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Inexpensive methods to get *almost* continous fog vs. purchasing pro unit

15501 Views 18 Replies 8 Participants Last post by  Krusty
In a pro audio / video / DJ products catalog--or perhaps the distributor catalog someone posted to the thread about the new Gemmy Lightshow Projection units thread--I saw a listing for a Continuous fog machine. Forget the price, but it was a shocker--can't justify the cost, as my show is a home yard haunt, one night per year. For all the actual laser units I have (like the separate red, green, and blue BlissLight spright / firefly weatherized "spread laser dot field" units), and possibly for a Green Laser Vortex emulation, etc. Everything seems to go better with fog. I had a mishap with a front yard fogger that interfered with my otherwise cool-to-me 2000 watt cheap lightning effect using two Morris Costume Perfect Storm units, some photo flash bulbs, etc. And I just lost the atmosphere of green flood lights shining through my graveyard--so much less interesting without semi-continuous fog.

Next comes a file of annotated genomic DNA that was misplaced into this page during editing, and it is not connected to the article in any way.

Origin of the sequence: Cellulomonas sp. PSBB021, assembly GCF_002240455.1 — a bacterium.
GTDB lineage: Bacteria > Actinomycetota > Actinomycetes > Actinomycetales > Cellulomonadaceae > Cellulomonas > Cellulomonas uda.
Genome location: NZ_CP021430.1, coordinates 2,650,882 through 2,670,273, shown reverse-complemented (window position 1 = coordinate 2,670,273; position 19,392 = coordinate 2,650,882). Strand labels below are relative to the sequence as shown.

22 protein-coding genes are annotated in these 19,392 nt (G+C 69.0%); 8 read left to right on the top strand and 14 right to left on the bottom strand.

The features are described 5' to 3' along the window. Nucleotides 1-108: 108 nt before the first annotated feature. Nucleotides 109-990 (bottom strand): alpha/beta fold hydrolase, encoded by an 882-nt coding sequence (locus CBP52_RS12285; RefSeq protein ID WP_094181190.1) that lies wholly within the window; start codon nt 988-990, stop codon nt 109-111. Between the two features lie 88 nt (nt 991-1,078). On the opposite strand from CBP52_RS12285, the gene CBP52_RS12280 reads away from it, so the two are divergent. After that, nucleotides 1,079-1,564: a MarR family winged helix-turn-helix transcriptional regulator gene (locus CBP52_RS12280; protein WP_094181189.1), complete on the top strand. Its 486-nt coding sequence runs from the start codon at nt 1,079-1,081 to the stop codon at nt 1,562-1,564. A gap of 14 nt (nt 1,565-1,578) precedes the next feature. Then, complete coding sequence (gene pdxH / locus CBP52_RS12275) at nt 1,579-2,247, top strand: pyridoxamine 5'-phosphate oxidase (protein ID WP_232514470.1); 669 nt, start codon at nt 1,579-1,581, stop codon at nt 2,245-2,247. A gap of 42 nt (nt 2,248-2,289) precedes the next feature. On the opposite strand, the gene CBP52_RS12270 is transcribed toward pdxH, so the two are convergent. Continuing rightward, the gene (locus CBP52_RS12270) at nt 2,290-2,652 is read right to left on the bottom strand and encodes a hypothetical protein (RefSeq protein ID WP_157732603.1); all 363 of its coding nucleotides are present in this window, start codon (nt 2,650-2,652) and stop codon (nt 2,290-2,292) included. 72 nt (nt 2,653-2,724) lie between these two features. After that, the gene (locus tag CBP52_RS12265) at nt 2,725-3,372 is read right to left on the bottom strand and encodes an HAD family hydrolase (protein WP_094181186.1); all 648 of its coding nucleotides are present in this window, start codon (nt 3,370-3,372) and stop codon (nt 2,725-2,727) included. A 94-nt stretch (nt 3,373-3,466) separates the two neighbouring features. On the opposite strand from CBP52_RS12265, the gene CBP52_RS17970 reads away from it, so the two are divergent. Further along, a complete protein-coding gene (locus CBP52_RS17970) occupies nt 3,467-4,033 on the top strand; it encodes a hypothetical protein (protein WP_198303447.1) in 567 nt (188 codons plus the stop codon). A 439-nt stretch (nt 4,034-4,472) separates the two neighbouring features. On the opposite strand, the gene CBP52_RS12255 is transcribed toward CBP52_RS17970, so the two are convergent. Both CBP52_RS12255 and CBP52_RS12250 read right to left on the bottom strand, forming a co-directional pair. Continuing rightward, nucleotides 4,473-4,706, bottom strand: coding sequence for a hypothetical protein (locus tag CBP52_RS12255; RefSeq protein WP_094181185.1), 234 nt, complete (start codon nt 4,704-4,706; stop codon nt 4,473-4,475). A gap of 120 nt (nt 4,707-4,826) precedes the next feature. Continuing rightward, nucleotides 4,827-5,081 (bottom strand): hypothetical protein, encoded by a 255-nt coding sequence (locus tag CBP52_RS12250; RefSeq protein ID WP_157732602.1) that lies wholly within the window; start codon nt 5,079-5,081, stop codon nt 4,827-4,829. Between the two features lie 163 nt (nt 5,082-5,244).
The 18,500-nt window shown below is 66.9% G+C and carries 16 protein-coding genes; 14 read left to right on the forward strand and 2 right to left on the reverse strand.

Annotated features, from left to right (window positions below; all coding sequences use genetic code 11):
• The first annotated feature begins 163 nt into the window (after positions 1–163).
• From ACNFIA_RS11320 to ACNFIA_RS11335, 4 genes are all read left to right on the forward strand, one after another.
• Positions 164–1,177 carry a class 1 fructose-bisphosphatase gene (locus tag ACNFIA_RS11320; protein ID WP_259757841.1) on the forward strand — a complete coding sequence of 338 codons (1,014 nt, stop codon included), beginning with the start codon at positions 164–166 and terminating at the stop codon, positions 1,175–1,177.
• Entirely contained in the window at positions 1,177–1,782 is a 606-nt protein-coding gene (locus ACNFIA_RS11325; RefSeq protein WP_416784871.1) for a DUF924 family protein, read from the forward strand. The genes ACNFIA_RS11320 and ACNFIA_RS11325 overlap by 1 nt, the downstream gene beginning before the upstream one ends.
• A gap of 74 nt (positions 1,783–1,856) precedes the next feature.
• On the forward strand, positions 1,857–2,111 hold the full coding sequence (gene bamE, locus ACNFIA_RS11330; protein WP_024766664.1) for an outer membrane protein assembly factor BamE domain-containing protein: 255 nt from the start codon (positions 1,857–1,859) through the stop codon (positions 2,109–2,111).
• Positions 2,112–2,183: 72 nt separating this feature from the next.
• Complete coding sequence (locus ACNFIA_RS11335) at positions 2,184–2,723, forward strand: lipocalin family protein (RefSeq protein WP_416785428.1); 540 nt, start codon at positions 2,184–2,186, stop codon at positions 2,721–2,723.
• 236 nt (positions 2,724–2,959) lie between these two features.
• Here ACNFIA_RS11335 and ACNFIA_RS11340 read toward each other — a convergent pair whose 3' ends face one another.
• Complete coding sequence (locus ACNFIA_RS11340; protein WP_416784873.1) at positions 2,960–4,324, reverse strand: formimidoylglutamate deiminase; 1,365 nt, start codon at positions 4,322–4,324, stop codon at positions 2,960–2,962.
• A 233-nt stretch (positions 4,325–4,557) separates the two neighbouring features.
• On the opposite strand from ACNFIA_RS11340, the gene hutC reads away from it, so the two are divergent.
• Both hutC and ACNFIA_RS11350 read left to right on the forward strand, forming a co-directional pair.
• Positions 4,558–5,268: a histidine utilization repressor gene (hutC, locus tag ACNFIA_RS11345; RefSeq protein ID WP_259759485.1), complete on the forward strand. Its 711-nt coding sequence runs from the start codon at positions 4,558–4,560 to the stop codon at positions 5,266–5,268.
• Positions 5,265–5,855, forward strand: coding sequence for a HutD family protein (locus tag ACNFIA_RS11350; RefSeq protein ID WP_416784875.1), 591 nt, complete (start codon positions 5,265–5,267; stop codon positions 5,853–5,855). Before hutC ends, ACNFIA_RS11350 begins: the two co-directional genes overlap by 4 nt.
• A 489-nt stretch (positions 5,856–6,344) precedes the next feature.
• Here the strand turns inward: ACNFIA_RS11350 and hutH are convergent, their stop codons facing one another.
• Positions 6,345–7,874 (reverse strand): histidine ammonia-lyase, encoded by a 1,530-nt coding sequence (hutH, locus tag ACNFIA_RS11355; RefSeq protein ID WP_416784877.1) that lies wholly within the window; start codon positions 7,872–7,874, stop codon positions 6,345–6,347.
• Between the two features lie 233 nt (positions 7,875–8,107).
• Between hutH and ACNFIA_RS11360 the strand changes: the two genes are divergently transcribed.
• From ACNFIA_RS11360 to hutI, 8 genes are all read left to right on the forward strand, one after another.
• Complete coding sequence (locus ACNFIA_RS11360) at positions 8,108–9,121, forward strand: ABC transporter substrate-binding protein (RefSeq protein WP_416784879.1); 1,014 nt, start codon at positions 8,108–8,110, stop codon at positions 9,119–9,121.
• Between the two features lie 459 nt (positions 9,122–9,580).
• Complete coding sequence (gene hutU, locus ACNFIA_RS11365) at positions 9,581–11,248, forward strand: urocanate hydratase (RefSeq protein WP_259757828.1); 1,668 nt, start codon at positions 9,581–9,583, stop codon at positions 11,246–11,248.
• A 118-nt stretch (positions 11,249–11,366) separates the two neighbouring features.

What are my options for emulating a Continuous Fog machine? Doesn't have to be 100% Continuous; but a lot closer than what you get with a typical reheat cycle.

I see some options as:
1) Figure out how many cheap fog machines I'd need to purchase and run to achieve near-continuous fog on my lawn. Any ideas? And of what wattages? e.g. a bunch of 400 watt or 700 watt units? Just turn 'em all on and let chaos keep things moving more or less continuously--or close enough for my budget...

2) Discover some sort of timer-socket fogger hack which could then be controlled by a Raspberry Pi. I've never owned a RasPi, but hope to get one before the summer is over. A colleague at work just bought a CanaKit RaspBerry Pi from Amazon and actually didn't have any compelling ideas to do things with it. I'd have *plenty* of projects to keep him busy with--a Fogger Hack / Foggers controlled by a Raspberry Pi would be awesome. Here's the kit he bought:

3) Combine either technique 1 or 2 with a very high wattage fogger like the one Monoprice sold last season as a "fog base." I have a Monoprice still unboxed from last year; no timer socket I believe)


Any ideas would help on trying to simulate / emulate / get close to a continuous fogger without spending a lot of money
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I have seen the big mist makes used for this. No worry about over heating or using fog juice. Maybe you could set it up somehow and use computer fans to move the mist. Just a thought. I know that's how they make fog walls that need continuous fog.
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